March 10, 2003

Iran Watch It's worse than

Iran Watch

It's worse than intelligence analysts realized.

Key grafs: "In a nearby building, workers are assembling parts for 1,000 more centrifuges, part of a constellation of 5,000 machines that will be linked together in a vast uranium enrichment plant now under construction. When the project is completed in 2005, Iran will be capable of producing enough enriched uranium for several nuclear bombs each year.

Details about the Natanz complex are beginning to trickle out following the first visit to the site by officials from the United Nations late last month. U.S. officials who were briefed on the visit described Iran's progress last week as "startling" and "eye-opening," so much so that intelligence agencies are being forced to dramatically shorten estimates for when Iran may acquire nuclear weapons."

I've argued before that we are on the cusp of an era of manic proliferation. Only several leaders like Dubya and Tony Blair has shown the foresight to understand the stakes involved given the potential for nuclear technology to be transferred to nihilistic terror movements that will not hesitate to vaporize a major city. The problem, however, with a major regional player like Iran is that they look around and think why can India, Pakistan and Israel have nukes but not us?

There really are no easy answers here. People like Bibi Netanyahu (who are more concerned about Iran than Iraq at the end of the day) would likely advocate disarming Teheran forcefully if they continue to go ahead with their nuclear program. But even the hyperpuissance that is the U.S. cannot march from Iraq, to North Korea and then onwards to Iran?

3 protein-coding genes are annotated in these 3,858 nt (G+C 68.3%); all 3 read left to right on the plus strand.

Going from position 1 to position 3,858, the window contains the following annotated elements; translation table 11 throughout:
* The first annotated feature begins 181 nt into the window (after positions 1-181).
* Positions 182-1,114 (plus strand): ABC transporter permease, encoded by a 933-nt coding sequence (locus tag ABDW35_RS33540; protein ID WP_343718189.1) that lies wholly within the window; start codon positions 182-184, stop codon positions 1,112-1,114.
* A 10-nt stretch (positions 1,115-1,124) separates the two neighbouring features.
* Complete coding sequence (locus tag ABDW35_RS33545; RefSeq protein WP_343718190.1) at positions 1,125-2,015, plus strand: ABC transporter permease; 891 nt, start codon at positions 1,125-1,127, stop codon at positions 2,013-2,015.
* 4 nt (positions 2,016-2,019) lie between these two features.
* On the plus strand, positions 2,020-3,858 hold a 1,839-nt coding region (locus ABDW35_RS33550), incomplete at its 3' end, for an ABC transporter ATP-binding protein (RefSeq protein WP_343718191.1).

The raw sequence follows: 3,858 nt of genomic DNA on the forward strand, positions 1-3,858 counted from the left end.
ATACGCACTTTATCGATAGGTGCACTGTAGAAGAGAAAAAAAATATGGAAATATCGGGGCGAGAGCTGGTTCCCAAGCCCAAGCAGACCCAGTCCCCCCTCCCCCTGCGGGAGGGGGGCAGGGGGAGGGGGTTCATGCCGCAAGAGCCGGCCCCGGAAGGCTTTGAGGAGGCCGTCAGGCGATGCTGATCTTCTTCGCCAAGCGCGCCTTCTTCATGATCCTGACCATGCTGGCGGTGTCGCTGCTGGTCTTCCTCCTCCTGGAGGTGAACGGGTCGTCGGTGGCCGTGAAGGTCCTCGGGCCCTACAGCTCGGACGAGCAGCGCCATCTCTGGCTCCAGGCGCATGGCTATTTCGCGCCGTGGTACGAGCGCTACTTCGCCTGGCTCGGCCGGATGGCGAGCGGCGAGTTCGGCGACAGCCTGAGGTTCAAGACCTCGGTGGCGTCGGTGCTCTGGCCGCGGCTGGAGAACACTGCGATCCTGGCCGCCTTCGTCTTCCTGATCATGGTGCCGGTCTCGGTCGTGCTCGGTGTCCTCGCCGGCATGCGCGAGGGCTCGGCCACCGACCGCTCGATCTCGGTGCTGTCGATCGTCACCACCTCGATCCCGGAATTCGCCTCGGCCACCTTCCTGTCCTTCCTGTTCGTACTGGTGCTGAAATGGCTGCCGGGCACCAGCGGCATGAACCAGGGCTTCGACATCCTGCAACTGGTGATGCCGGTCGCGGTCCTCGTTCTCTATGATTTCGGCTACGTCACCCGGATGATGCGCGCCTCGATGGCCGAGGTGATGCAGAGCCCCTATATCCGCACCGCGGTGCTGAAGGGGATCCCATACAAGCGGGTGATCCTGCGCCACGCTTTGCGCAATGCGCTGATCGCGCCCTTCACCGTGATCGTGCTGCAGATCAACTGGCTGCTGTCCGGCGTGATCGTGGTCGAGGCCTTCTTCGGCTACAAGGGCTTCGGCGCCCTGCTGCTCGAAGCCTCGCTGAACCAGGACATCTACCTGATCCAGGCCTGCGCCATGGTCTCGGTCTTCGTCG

We likely instead have to hope that demographic trends in Iran spur significant liberalization in Iranian society that allow the U.S. access to more moderate interlocuters in Teheran. In the meantime, in depth discussions regarding the Iranian nuclear program could be pursued, even now, through third-party diplomatic channels. The idea of a regional voluntary nuclear disarmament pact has also been floated--but it is hard to envision India, Pakistan or Israel voluntarily giving up their nuclear programs. The chances of such disarmament would brighten, of course, if resolution of both the Kashmir and Israeli-Palestinian conflicts could be broached. I'm not holding my breath--but let's hope Dubya is serious about reinvigorating the "roadmap" post-Iraq as well as moving beyond reactive diplomacy in Kashmir to pro-active attempts at helping bring the parties to a resolution.

Posted by Gregory at March 10, 2003 11:42 AM
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